I can really say that I have been a frustrated president, and that I have been unable to enjoy the advantages the position is supposed to offer. This is in part because of IYC. Terrible IYC, which ate up the life of many active people in IUPAC. I’ll not explain the angst of organizing the launch ceremony, nor the difficulty of being a permanent traveller during 2011, although in the end it was a great pleasure to see how so many countries devoted themselves to “their” IYC activities. In most countries, IYC was a great success and was met with great enthusiasm. I sincerely think that IYC will benefit our science, provided that countries maintain the momentum it created.

Now that “the IYC feast” is finished, it is time to think of the image of our Union. The president will probably have more important matters to deal with, so I volunteer to lead the charge. Perhaps, life after the presidency is not so empty. After all, the past president has three committees to chair: the IUPAC Prize, Chemistry Research Funding, and the Membership Relations Committees. All three are important to the Union’s image.

The IUPAC Prize for Young Chemists, established to encourage outstanding young research scientists at the beginning of their careers, is awarded to the most-outstanding Ph.D. thesis in the general area of the chemical sciences, as described in a 1000-word essay. IUPAC awards up to five prizes annually. This year, there are 42 candidates, and the competition promises to be tough.

The Committee on Chemistry Research Funding (CCRF), established in December 2007 and reporting directly to the Bureau, explores how organizations and agencies responsible for funding chemistry research in various countries might, under the umbrella of IUPAC, initiate transnational research. A first call for projects in polymer science was successfully launched in October 2009. The recipients of that funding will present an update on their research in June 2012, the midpoint of the project, at the 44th IUPAC World Polymer Congress in Blacksburg, Virginia, USA. Given the success of this first call, a second call will be launched by end of the year for funding sustainable chemistry research. By the way, dear IUPAC members, could you help and find name other than “sustainable” or “green” chemistry? One colleague correctly asserted that it is not the chemistry that is sustainable, but rather the environment in which it is used. As for “green,” this conjures for some people the notion that it is chemistry derived from plants. And for some cultures, “green” has no association with the environment at all. So, why not “benign chemistry,” or even “creatively benign chemistry”? I’m waiting for ideas. Anyway, green, sustainable, or benign, CCRF is an excellent initiative, and I am looking forward to working with this committee.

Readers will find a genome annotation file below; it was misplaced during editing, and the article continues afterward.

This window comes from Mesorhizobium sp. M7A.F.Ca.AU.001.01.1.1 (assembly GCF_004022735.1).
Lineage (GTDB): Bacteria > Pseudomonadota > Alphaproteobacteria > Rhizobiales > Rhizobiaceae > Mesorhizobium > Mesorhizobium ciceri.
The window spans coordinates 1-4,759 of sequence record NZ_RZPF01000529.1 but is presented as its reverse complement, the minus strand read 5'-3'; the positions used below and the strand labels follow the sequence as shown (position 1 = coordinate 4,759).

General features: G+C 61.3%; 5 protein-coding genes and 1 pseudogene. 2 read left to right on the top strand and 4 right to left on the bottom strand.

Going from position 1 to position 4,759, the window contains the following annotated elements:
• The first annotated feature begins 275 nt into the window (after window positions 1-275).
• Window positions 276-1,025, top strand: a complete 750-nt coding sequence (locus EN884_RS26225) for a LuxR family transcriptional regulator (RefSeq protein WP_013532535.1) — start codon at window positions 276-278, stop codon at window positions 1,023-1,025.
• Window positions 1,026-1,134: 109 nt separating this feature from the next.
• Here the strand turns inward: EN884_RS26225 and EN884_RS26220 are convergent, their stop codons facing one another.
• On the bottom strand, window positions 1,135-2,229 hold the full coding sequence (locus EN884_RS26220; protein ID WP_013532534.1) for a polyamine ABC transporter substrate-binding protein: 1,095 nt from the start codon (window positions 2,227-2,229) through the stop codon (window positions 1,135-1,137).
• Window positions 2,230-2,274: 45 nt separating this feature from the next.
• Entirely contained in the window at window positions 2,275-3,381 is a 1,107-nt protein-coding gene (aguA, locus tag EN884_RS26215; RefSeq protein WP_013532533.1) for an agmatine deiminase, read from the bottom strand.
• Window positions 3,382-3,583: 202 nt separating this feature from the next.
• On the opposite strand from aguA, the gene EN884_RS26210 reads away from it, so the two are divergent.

I kept the best until last, which is the Membership Relations Committee. Because of my intense commitments and extensive travels related to IYC, I developed many contacts with both NAOs and non-member countries. I’ll continue to make our NAOs more aware of IUPAC and will do my best to increase the number of NAOs. As previous IUPAC presidents have suggested, why not attain 100 NAOs by the 100th anniversary of IUPAC in 2019?

Nicole J. Moreau <nj.moreau@free.fr> was IUPAC vice president in 2008–2009, president in 2010–2011, and is now past president for 2012–2013. She has been a member of the Bureau since 2000 and a member of the Executive Committee since 2006. She is also general secretary of the French National Committee for Chemistry. Since January 2012, she is a member of the Executive Board of ICSU, the International Council for Science.